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Two years ago I started to learn (as self-education) evolution theory and neurobiology for to understand - who we are and where we came from? Now I see clearly that we are our brains, which are the result of RNA & DNA selection and replication.

Many of the issues now resolved for me: about love and intuition, origin of religion and art etc.

But one question remains "a mystery": why are there so many wishes, desires, urges?
What is the neurobiology base for a monstrous amount of consumer goods, objects of art etc.?

The most primitive idea is "complexity of brain -> intricacy of processes -> lots of desires".
Another naive answer has to do with so called "play-explore-investigation instinct", which plays an important role when two basic instincts are "still".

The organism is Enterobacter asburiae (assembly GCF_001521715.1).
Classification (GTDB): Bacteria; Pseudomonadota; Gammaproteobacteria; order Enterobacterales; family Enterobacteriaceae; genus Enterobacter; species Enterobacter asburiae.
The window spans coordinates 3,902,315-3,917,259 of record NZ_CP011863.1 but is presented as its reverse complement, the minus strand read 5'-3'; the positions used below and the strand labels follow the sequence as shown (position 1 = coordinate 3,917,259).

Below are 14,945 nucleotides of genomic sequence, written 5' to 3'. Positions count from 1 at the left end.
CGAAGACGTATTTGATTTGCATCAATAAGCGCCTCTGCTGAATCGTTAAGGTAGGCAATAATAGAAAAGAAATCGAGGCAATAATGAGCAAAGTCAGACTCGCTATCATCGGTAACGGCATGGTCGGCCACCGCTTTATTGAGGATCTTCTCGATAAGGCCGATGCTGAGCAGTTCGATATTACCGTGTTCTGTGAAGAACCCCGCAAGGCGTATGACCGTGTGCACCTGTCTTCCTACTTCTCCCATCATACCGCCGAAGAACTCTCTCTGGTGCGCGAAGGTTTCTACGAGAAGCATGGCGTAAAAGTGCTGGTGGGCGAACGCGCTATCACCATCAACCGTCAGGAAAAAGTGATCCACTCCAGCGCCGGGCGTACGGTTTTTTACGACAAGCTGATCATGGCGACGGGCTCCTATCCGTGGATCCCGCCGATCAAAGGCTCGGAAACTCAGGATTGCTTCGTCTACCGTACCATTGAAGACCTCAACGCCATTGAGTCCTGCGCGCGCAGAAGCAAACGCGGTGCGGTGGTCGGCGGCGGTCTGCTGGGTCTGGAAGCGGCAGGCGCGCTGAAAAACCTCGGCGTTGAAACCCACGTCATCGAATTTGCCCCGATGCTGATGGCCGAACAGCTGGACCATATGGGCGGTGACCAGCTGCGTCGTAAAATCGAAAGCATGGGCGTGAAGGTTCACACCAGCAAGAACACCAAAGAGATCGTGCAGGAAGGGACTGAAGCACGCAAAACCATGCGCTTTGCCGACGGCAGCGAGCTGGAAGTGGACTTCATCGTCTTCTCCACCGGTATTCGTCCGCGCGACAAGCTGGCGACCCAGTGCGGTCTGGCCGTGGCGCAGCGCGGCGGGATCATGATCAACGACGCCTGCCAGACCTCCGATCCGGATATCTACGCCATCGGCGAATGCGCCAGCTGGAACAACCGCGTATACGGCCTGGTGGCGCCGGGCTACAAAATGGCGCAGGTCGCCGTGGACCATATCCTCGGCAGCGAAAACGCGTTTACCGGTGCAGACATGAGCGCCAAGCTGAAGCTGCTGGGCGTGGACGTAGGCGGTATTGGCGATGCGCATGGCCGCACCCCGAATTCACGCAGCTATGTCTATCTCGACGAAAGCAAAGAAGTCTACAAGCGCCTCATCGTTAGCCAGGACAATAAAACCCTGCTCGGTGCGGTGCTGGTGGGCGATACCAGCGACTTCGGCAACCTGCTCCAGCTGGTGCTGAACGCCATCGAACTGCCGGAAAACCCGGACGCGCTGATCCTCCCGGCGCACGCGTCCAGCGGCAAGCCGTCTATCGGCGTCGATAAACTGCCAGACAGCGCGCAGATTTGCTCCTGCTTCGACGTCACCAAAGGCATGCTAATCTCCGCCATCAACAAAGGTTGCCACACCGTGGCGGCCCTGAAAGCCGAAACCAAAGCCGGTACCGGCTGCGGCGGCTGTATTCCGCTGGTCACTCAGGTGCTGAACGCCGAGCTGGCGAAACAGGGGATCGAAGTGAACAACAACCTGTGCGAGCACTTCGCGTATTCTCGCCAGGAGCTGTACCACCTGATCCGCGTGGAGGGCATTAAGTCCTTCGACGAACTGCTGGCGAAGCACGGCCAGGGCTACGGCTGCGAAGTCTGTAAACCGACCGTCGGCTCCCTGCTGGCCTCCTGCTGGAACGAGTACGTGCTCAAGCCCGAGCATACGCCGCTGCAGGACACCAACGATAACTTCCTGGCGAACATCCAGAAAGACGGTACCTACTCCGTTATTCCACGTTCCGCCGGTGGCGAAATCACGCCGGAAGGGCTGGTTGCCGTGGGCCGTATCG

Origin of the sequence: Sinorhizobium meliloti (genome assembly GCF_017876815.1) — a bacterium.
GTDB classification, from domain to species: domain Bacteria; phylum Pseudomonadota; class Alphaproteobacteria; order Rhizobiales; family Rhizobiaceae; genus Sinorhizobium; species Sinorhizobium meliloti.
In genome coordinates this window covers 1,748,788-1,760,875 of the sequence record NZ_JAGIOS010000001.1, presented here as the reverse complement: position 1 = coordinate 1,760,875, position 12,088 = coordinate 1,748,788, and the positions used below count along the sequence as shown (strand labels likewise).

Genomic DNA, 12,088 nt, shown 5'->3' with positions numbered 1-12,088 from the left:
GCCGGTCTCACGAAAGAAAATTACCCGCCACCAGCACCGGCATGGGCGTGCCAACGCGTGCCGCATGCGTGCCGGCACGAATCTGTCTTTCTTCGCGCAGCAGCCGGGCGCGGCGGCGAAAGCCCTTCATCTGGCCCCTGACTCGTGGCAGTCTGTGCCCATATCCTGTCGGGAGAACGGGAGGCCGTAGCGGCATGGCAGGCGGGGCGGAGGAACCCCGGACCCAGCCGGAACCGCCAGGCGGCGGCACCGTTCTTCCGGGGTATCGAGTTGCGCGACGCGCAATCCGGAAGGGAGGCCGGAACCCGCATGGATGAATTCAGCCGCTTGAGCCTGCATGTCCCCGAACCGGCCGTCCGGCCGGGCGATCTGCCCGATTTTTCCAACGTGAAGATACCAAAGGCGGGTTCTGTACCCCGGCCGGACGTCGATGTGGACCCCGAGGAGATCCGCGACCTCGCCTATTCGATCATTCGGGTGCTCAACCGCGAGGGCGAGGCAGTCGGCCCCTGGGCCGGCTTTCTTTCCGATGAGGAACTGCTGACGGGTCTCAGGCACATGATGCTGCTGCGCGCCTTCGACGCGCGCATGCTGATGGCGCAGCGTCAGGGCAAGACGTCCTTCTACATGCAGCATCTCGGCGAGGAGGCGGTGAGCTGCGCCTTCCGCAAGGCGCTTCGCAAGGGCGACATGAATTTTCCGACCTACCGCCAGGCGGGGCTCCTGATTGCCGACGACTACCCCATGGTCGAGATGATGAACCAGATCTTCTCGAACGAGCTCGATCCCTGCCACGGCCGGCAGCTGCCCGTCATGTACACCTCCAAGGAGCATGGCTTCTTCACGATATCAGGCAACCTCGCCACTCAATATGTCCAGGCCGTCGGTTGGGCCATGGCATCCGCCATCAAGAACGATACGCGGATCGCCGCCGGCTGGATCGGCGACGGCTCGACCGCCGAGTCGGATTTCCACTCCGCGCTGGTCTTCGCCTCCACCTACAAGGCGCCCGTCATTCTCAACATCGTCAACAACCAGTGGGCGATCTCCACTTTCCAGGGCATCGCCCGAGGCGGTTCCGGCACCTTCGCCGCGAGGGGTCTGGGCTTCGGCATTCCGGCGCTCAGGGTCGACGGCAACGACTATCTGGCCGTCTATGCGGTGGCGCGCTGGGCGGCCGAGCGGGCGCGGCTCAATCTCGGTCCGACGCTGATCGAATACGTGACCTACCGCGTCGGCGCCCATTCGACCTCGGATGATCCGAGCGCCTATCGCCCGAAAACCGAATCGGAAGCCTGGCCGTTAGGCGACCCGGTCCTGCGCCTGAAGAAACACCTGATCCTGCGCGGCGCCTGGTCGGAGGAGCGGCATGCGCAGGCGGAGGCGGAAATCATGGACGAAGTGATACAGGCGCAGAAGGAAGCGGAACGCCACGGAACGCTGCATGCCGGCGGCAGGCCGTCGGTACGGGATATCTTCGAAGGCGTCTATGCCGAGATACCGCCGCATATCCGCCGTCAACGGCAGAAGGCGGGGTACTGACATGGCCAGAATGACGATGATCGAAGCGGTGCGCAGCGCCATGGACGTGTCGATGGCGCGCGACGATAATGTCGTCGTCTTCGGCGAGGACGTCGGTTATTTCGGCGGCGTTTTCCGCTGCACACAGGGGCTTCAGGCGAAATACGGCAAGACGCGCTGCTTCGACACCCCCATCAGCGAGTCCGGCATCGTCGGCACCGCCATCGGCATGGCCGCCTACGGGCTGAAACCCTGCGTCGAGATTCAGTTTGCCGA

But to me, human wishes and urges look like more of a Akkerman function than just "a lot of".

I belive that (sooner or later) evolution and neuroscience will give answers to all questions about our mind and behavior.
So glad to hear something about this one!

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Hadn't heard of Ackermann functions before...interesting concept. I'd love an answer to this too, but I'm a little pessimistic about seeing one without a narrower focus and more concrete definition of the question. –  Nick Stauner Jun 5 at 5:45
    
Do you mean "Why does a group of people have a lot of varying desires?" or "Why does every individual has a lot of desires?" –  SBel Jun 13 at 14:32
    
@SBel, in fact, I'm interested in both questions. –  lesobrod Jun 14 at 15:26
    
But social diversity (desires, forms of behavior etc.) is subject of ethology (as the base) and social science. It seems to me that complexity and branching of individual wishes could be explained with neuroscience. –  lesobrod Jun 14 at 16:05
    
@lesobrod, for an individual, how many desires do you consider to be too many? For example, for me, I don't think that I have too many desires. They are sex, food, and currently I'd like to learn about personality psychology. –  SBel Jun 14 at 16:16

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